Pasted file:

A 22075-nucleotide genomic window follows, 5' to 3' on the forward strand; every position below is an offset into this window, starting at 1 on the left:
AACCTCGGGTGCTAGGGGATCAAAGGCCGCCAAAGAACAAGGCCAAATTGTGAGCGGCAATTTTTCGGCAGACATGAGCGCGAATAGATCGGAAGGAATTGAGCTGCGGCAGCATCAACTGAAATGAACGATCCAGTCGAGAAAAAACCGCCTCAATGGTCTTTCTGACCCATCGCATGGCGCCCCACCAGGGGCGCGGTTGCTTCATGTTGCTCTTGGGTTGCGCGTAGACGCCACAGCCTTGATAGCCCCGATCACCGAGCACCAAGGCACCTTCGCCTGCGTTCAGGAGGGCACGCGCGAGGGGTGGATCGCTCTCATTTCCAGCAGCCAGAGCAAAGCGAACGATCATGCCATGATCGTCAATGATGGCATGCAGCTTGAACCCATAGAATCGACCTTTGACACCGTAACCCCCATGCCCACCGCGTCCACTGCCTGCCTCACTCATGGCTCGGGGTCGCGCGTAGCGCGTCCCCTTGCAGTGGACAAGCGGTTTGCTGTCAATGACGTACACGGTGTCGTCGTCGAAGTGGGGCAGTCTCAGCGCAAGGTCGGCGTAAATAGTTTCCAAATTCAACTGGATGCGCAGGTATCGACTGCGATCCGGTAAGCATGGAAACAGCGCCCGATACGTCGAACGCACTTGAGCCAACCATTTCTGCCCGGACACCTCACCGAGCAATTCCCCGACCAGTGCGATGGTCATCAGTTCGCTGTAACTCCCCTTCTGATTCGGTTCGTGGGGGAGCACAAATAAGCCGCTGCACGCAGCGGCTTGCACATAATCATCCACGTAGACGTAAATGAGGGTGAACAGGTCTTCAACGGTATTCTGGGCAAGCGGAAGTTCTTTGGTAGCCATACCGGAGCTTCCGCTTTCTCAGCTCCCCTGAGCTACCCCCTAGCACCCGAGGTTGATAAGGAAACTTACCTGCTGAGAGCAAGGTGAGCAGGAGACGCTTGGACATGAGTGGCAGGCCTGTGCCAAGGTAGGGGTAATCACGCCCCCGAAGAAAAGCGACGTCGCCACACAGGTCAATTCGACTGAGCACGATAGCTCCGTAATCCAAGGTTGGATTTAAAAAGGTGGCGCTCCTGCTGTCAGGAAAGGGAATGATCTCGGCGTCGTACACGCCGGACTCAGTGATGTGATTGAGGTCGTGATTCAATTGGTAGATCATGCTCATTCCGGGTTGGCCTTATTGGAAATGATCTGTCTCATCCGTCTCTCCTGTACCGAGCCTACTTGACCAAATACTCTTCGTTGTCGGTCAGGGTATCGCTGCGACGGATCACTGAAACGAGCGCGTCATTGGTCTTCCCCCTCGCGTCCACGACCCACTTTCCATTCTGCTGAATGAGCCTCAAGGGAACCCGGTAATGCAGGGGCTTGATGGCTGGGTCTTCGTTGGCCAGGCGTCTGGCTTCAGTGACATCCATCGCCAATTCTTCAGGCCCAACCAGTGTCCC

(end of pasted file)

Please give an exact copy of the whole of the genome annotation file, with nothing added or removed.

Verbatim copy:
A 22075-nucleotide genomic window follows, 5' to 3' on the forward strand; every position below is an offset into this window, starting at 1 on the left:
AACCTCGGGTGCTAGGGGATCAAAGGCCGCCAAAGAACAAGGCCAAATTGTGAGCGGCAATTTTTCGGCAGACATGAGCGCGAATAGATCGGAAGGAATTGAGCTGCGGCAGCATCAACTGAAATGAACGATCCAGTCGAGAAAAAACCGCCTCAATGGTCTTTCTGACCCATCGCATGGCGCCCCACCAGGGGCGCGGTTGCTTCATGTTGCTCTTGGGTTGCGCGTAGACGCCACAGCCTTGATAGCCCCGATCACCGAGCACCAAGGCACCTTCGCCTGCGTTCAGGAGGGCACGCGCGAGGGGTGGATCGCTCTCATTTCCAGCAGCCAGAGCAAAGCGAACGATCATGCCATGATCGTCAATGATGGCATGCAGCTTGAACCCATAGAATCGACCTTTGACACCGTAACCCCCATGCCCACCGCGTCCACTGCCTGCCTCACTCATGGCTCGGGGTCGCGCGTAGCGCGTCCCCTTGCAGTGGACAAGCGGTTTGCTGTCAATGACGTACACGGTGTCGTCGTCGAAGTGGGGCAGTCTCAGCGCAAGGTCGGCGTAAATAGTTTCCAAATTCAACTGGATGCGCAGGTATCGACTGCGATCCGGTAAGCATGGAAACAGCGCCCGATACGTCGAACGCACTTGAGCCAACCATTTCTGCCCGGACACCTCACCGAGCAATTCCCCGACCAGTGCGATGGTCATCAGTTCGCTGTAACTCCCCTTCTGATTCGGTTCGTGGGGGAGCACAAATAAGCCGCTGCACGCAGCGGCTTGCACATAATCATCCACGTAGACGTAAATGAGGGTGAACAGGTCTTCAACGGTATTCTGGGCAAGCGGAAGTTCTTTGGTAGCCATACCGGAGCTTCCGCTTTCTCAGCTCCCCTGAGCTACCCCCTAGCACCCGAGGTTGATAAGGAAACTTACCTGCTGAGAGCAAGGTGAGCAGGAGACGCTTGGACATGAGTGGCAGGCCTGTGCCAAGGTAGGGGTAATCACGCCCCCGAAGAAAAGCGACGTCGCCACACAGGTCAATTCGACTGAGCACGATAGCTCCGTAATCCAAGGTTGGATTTAAAAAGGTGGCGCTCCTGCTGTCAGGAAAGGGAATGATCTCGGCGTCGTACACGCCGGACTCAGTGATGTGATTGAGGTCGTGATTCAATTGGTAGATCATGCTCATTCCGGGTTGGCCTTATTGGAAATGATCTGTCTCATCCGTCTCTCCTGTACCGAGCCTACTTGACCAAATACTCTTCGTTGTCGGTCAGGGTATCGCTGCGACGGATCACTGAAACGAGCGCGTCATTGGTCTTCCCCCTCGCGTCCACGACCCACTTTCCATTCTGCTGAATGAGCCTCAAGGGAACCCGGTAATGCAGGGGCTTGATGGCTGGGTCTTCGTTGGCCAGGCGTCTGGCTTCAGTGACATCCATCGCCAATTCTTCAGGCCCAACCAGTGTCCC